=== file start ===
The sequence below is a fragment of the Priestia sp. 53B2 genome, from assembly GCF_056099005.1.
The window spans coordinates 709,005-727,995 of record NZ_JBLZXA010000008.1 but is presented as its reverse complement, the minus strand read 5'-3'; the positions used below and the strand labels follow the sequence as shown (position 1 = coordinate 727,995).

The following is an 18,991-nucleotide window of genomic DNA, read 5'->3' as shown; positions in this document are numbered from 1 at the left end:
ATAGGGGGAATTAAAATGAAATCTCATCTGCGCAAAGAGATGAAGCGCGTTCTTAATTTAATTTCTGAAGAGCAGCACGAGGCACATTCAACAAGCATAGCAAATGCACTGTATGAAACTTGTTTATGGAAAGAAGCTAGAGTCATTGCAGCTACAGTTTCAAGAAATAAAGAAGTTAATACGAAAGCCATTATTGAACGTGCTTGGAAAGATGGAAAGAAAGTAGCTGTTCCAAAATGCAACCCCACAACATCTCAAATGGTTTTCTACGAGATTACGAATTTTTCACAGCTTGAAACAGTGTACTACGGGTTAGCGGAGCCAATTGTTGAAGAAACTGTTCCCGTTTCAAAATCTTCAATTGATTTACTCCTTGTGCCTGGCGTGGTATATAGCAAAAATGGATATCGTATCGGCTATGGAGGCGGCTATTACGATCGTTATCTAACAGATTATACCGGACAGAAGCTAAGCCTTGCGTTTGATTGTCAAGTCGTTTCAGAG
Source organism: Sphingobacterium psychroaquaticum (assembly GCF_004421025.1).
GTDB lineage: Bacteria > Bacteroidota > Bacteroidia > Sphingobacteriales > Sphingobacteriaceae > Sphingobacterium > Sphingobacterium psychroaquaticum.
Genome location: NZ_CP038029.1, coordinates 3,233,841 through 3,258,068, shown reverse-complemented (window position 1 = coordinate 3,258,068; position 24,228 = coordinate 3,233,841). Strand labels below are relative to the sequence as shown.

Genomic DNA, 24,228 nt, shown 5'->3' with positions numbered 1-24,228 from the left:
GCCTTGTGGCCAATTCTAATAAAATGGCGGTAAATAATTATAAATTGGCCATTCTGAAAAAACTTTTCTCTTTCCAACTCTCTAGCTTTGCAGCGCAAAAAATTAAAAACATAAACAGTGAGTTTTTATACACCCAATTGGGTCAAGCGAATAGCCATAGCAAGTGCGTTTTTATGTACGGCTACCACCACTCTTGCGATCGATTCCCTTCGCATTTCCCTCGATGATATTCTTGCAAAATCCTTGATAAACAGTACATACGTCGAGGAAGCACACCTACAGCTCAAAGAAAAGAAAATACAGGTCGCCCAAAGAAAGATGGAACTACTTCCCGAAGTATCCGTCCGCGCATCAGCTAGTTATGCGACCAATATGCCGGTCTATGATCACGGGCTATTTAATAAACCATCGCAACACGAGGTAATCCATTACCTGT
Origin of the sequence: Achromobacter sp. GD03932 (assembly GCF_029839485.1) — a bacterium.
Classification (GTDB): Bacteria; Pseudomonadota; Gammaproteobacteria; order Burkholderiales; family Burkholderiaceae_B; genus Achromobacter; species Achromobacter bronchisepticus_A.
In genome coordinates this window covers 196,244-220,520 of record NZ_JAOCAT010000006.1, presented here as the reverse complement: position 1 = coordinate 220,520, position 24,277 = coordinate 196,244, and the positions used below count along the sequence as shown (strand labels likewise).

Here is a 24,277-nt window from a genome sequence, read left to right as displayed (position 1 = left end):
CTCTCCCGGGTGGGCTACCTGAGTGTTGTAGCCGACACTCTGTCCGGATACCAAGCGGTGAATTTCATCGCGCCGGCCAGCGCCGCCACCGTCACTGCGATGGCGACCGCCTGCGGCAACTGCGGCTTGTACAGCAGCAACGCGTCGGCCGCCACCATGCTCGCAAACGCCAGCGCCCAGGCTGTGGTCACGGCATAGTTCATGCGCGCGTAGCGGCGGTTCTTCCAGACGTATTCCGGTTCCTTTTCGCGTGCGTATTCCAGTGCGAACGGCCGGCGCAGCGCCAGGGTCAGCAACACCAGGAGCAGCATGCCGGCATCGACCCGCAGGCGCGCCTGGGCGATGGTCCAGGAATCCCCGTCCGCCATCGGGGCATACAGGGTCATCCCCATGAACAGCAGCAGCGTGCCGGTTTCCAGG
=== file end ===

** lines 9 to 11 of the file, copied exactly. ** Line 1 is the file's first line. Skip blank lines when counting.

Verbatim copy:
GCCTTGTGGCCAATTCTAATAAAATGGCGGTAAATAATTATAAATTGGCCATTCTGAAAAAACTTTTCTCTTTCCAACTCTCTAGCTTTGCAGCGCAAAAAATTAAAAACATAAACAGTGAGTTTTTATACACCCAATTGGGTCAAGCGAATAGCCATAGCAAGTGCGTTTTTATGTACGGCTACCACCACTCTTGCGATCGATTCCCTTCGCATTTCCCTCGATGATATTCTTGCAAAATCCTTGATAAACAGTACATACGTCGAGGAAGCACACCTACAGCTCAAAGAAAAGAAAATACAGGTCGCCCAAAGAAAGATGGAACTACTTCCCGAAGTATCCGTCCGCGCATCAGCTAGTTATGCGACCAATATGCCGGTCTATGATCACGGGCTATTTAATAAACCATCGCAACACGAGGTAATCCATTACCTGT
Origin of the sequence: Achromobacter sp. GD03932 (assembly GCF_029839485.1) — a bacterium.
Classification (GTDB): Bacteria; Pseudomonadota; Gammaproteobacteria; order Burkholderiales; family Burkholderiaceae_B; genus Achromobacter; species Achromobacter bronchisepticus_A.